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Visualizing endogenous opioid receptors in living neurons using ligand-directed chemistry

  1. Seksiri Arttamangkul  Is a corresponding author
  2. Andrew Plazek
  3. Emily J Platt
  4. Haihong Jin
  5. Thomas F Murray
  6. William Birdsong
  7. Kenner C Rice
  8. David Farrens
  9. John T Williams
  1. Oregon Health and Science University, United States
  2. Creighton University, United States
  3. National Institute on Drug Abuse/National Institute on Alcohol Abuse and Alcoholism, United States
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Cite this article as: eLife 2019;8:e49319 doi: 10.7554/eLife.49319

Abstract

Identifying neurons that have functional opioid receptors is fundamental for the understanding of the cellular, synaptic and systems actions of opioids. Current techniques are limited to post hoc analyses of fixed tissues. Here we developed a fluorescent probe, naltrexamine-acylimidazole (NAI), to label opioid receptors based on a chemical approach termed 'traceless affinity labeling'. In this approach, a high affinity antagonist naltrexamine is used as the guide molecule for a transferring reaction of acylimidazole at the receptor. This reaction generates a fluorescent dye covalently linked to the receptor while naltrexamine is liberated and leaves the binding site. The labeling induced by this reagent allowed visualization of opioid-sensitive neurons in rat and mouse brains without loss of function of the fluorescently labeled receptors. The ability to locate endogenous receptors in living tissues will aid considerably in establishing the distribution and physiological role of opioid receptors in the CNS of wild type animals.

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Author details

  1. Seksiri Arttamangkul

    Vollum Institute, Oregon Health and Science University, Portland, United States
    For correspondence
    arttaman@ohsu.edu
    Competing interests
    The authors declare that no competing interests exist.
    ORCID icon "This ORCID iD identifies the author of this article:" 0000-0002-8815-5124
  2. Andrew Plazek

    Medicinal Chemistry Core, Oregon Health and Science University, Portland, United States
    Competing interests
    The authors declare that no competing interests exist.
  3. Emily J Platt

    Department of Biochemistry and Molecular Biology, Oregon Health and Science University, Portland, United States
    Competing interests
    The authors declare that no competing interests exist.
  4. Haihong Jin

    Medicinal Chemistry Core, Oregon Health and Science University, Portland, United States
    Competing interests
    The authors declare that no competing interests exist.
  5. Thomas F Murray

    Department of Pharmacology, School of Medicine, Creighton University, Omaha, United States
    Competing interests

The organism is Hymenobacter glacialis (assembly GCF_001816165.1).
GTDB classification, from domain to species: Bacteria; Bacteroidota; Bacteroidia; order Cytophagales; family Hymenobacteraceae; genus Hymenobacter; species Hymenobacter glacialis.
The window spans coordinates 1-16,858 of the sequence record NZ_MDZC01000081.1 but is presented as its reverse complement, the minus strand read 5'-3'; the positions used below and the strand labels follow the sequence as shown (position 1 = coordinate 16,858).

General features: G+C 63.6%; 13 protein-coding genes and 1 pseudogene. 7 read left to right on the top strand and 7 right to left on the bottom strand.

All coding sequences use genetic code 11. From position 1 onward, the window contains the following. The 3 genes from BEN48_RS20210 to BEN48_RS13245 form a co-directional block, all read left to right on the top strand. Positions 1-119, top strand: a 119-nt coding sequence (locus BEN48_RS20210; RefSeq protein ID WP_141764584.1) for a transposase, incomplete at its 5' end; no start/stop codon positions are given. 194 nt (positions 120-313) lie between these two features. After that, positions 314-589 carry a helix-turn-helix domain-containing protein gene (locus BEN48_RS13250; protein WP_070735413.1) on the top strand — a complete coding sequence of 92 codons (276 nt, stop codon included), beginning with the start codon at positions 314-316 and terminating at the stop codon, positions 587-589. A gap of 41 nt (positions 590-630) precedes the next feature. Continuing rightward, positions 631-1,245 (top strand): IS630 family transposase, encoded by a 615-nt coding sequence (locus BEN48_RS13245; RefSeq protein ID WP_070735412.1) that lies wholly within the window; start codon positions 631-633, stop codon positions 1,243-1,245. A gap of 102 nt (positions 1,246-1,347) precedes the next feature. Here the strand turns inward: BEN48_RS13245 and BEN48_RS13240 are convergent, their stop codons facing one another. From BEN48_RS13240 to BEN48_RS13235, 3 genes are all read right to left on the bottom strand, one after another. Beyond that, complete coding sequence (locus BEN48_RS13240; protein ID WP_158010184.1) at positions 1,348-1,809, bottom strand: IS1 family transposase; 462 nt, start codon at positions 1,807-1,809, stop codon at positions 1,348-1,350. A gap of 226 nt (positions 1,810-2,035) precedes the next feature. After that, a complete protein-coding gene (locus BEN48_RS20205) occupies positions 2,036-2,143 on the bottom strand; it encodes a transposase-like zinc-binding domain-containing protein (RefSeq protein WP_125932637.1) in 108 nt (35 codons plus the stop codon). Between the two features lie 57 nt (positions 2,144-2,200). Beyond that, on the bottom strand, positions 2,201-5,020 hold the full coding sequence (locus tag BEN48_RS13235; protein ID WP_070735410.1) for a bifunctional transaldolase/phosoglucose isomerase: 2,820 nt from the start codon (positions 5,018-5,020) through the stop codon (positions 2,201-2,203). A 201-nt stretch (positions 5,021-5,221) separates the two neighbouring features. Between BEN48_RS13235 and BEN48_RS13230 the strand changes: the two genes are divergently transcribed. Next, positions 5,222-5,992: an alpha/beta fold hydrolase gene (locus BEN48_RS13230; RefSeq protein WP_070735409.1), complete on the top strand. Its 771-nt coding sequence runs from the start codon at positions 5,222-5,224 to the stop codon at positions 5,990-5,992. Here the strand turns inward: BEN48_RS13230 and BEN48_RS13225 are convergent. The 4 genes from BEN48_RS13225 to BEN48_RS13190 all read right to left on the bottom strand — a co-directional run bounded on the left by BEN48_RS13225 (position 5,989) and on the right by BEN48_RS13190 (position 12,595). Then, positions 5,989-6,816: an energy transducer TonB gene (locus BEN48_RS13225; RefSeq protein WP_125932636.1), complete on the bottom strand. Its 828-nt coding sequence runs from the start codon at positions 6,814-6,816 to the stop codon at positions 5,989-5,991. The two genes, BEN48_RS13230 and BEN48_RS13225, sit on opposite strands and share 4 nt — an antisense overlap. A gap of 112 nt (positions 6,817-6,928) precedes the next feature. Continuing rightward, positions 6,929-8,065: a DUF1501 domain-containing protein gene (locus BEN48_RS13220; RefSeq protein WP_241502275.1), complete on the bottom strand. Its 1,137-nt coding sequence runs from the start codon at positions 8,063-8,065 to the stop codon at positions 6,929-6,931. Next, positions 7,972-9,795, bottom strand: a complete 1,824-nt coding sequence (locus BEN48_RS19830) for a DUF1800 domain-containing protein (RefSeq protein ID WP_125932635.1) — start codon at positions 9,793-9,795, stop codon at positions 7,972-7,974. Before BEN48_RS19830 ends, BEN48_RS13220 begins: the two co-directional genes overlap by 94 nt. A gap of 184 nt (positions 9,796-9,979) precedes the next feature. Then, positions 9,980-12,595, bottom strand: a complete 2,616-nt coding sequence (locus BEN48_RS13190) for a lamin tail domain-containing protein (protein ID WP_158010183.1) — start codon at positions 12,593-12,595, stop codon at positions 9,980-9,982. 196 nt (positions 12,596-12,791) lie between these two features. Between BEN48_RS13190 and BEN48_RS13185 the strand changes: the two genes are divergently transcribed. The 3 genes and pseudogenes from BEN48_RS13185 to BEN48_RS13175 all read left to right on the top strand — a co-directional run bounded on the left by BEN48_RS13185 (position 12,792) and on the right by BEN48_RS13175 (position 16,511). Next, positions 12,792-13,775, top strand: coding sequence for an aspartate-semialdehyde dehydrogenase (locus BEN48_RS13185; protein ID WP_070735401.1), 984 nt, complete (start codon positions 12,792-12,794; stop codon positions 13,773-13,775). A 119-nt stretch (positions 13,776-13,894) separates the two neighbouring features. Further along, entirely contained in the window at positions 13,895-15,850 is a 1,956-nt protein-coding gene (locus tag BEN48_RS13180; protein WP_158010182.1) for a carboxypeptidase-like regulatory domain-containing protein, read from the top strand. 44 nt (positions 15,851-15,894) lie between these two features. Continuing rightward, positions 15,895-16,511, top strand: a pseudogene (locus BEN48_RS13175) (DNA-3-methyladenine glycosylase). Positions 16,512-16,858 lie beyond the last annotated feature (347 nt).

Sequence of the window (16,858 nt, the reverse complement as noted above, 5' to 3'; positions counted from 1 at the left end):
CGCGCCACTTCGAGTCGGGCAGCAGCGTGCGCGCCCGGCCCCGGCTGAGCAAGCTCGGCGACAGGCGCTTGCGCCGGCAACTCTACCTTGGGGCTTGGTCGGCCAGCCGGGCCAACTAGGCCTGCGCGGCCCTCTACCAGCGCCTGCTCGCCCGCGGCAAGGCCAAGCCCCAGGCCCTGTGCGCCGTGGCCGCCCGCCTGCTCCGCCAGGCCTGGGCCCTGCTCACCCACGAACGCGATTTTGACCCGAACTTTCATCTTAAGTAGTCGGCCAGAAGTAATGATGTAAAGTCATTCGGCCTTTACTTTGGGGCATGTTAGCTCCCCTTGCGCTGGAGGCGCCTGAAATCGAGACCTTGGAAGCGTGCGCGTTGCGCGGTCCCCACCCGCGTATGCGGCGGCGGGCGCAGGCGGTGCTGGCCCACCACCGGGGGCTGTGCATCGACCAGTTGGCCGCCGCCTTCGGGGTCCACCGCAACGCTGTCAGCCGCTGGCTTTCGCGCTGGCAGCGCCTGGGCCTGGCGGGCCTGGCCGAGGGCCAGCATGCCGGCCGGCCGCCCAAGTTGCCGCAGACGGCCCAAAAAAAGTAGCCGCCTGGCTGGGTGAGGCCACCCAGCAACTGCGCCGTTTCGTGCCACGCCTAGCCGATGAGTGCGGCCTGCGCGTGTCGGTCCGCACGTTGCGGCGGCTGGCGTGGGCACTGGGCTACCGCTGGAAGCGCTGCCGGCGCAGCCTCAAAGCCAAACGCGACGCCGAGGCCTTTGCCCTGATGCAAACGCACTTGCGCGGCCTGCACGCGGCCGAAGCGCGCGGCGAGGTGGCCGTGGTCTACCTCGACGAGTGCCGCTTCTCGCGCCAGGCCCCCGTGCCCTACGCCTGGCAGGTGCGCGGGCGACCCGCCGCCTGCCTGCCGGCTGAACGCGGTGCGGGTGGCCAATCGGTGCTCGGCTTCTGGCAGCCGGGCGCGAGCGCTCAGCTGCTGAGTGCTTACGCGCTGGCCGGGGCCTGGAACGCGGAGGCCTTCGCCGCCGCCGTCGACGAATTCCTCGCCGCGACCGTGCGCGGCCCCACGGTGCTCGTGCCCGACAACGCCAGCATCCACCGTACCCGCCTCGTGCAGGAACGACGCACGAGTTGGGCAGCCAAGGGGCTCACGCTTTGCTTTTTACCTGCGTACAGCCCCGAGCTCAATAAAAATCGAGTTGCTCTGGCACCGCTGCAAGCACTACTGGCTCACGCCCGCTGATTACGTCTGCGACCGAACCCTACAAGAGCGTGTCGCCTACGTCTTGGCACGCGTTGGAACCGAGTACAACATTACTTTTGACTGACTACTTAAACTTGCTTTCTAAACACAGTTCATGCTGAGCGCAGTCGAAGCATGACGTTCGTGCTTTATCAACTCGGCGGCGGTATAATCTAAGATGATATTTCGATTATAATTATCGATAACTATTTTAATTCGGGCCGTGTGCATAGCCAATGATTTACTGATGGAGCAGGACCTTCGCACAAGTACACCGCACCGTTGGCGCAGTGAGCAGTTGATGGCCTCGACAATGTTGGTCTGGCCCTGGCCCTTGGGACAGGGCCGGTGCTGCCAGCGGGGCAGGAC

The authors declare that no competing interests exist.
  6. William Birdsong

    Vollum Institute, Oregon Health and Science University, Portland, United States
    Competing interests
    The authors declare that no competing interests exist.
  7. Kenner C Rice

    Drug Design and Synthesis Section, Intramural Research Program, National Institute on Drug Abuse/National Institute on Alcohol Abuse and Alcoholism, Bethesda, United States
    Competing interests
    The authors declare that no competing interests exist.
  8. David Farrens

    Department of Biochemistry and Molecular Biology, School of Medicine, Oregon Health and Science University, Portland, United States
    Competing interests
    The authors declare that no competing interests exist.
  9. John T Williams

    Vollum Institute, Oregon Health and Science University, Portland, United States
    Competing interests
    The authors declare that no competing interests exist.
    ORCID icon "This ORCID iD identifies the author of this article:" 0000-0002-0647-6144

Funding

National Institute on Drug Abuse (DA008163)

  • John T Williams

National Institute on Drug Abuse (DA048136)

  • John T Williams

National Institute on Drug Abuse (DA042779)

  • William Birdsong

The funders had no role in study design, data collection and interpretation, or the decision to submit the work for publication.

Ethics

Animal experimentation: All animal uses were conducted in accordance with the National Institutes of Health guidelines and with approval from the Institutional Animal Care and Use Committee (IACUC) protocol #IP00000160 of the Oregon Health & Science University. Rats and mice were anesthetized with isofluorane before euthanized with minimal suffering.

Reviewing Editor

  1. Peggy Mason, University of Chicago, United States

Publication history

  1. Received: June 13, 2019
  2. Accepted: October 6, 2019
  3. Accepted Manuscript published: October 7, 2019 (version 1)

Copyright

This is an open-access article, free of all copyright, and may be freely reproduced, distributed, transmitted, modified, built upon, or otherwise used by anyone for any lawful purpose. The work is made available under the Creative Commons CC0 public domain dedication.

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